Peter Schiff: Economic “Rescue” Plan Like Throwing a Drowning Man an Anchor
President-elect Joe Biden unveiled his massive stimulus plan last week touted as the “American Rescue Plan.” In his podcast, Peter Schiff said it was more like throwing a drowning man an anchor.
Before Biden announced his stimulus plan, Jerome Powell spoke and reassured everybody that the Fed will continue with its loose monetary policy. He emphasized that the central bank will hike interest rates “no time soon.” He also pushed back against some of the other Fed presidents, particularly Atlanta Federal Reserve President Raphael Bostic, who hinted the central bank might consider “pulling back” on asset purchases in the near future. Powell said, “Be careful not to exit too early,” adding “by the way, try not to talk about exit if you’re sending that signal because markets are listening.”
Powell seems to sincerely believe that the Fed can stimulate economic growth and create jobs by printing money. Peter said Powell lecturing about economics is “the blind leading the blind.”
He knows nothing about economics and he’s talking to people who know nothing about it. But what’s worse — it’s not just he doesn’t know anything — it’s that he thinks he knows something. And what he thinks he knows is wrong. And that is the real danger. You know, you have all this power in the hands of somebody that has no idea what they’re doing. Power and ignorance is a dangerous combination, especially when you’re the chairman of the Federal Reserve. You have the power to print all this money and you think that if you exercise that power you’re doing good. But you’re actually doing harm.”
Powell talked about how much the government is helping during the pandemic. Peter said if the government really wants to help, it should get out of the way.
The government needs to lighten the burden that it places on the economy. … It should be cutting spending. Instead, it’s doing the opposite and it’s adding an inflationary problem to the health problem, so we’re in much worse shape.”
It’s difficult to overstate the level of spending. The US government set an all-time record high December budget deficit of $143.6 billion last month. In just the first quarter of fiscal 2021, the federal government spent $1.3 trillion. And the spending isn’t about to slow down. In fact, it will likely accelerate.
Last week, Joe Biden unveiled plans for a $1.9 trillion stimulus bill. It’s called the
First of all, this is not going to stimulate the economy. This is going to sedate the economy. So, it’s not a stimulus. It is a sedative.”
In a nutshell, Biden wants to “stimulate” the economy with a bunch of government spending paid for by more Federal Reserve money printing. Here are just a few highlights.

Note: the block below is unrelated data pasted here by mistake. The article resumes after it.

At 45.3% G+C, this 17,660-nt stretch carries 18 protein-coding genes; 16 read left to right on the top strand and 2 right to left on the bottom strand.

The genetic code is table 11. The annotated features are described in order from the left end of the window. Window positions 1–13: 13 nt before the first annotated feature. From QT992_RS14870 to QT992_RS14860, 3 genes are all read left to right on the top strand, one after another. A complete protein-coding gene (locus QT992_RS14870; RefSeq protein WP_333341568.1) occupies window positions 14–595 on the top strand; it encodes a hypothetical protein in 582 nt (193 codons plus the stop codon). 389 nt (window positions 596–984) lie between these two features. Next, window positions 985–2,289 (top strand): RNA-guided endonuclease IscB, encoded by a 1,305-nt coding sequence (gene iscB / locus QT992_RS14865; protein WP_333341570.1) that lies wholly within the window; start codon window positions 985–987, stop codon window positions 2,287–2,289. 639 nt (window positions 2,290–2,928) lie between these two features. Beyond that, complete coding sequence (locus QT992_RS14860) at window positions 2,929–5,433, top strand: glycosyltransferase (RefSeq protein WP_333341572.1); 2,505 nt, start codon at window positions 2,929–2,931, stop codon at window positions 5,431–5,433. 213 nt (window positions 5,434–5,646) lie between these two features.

- Direct payments of $1,400 to most Americans
- Increasing the federal, per-week unemployment benefit to $400 and extending it through the end of September
- $350 billion in state and local government aid
- $170 billion for K-12 schools and institutions of higher education
- $50 billion toward Covid-19 testing
- $20 billion toward a national vaccine program in partnership with states, localities and tribes
Biden said the expanded and extended unemployment benefits would help people make ends meet while they look for a job. Peter said it will just let them put off their job search.
They don’t have to start looking for jobs because they got a better deal on unemployment than anything they can hope for in the employment market.”
Biden also included a proposal to increase the federal minimum wage to $15 an hour. Peter said that will make the unemployment benefits an even bigger deal.
The higher minimum wage is going to make it a lot harder for the low-skilled workers to get jobs. Because if they can’t convince an employer to pay them $15 an hour, they’re out of luck. They have no choice.”
Biden’s plan is effectively to incentivize people not to work by paying them more money to stay at home, and to make it more difficult for them if they actually do want to go back to work by making it harder for people with low skills to get a job because they’re not legally employable given their relatively low productivity.
So, Biden’s plan to revive employment is going to achieve the opposite result. It’s going to further incentivize people not to work and then make it a lot more difficult for the people who want to work to actually get a job.”
All of this stimulus spending will be almost entirely financed by the Federal Reserve. There may be some tax hikes on “the rich” down the road, but that won’t come anywhere close to closing the spending gap.
All this money – the $1.9 trillion – is going to be printed and spent into circulation. And that is the inflation that is driving commodity prices. It’s the anticipation of that inflation.”
This isn’t a rescue plan. It’s basically the equivalent of throwing a drowning man an anchor.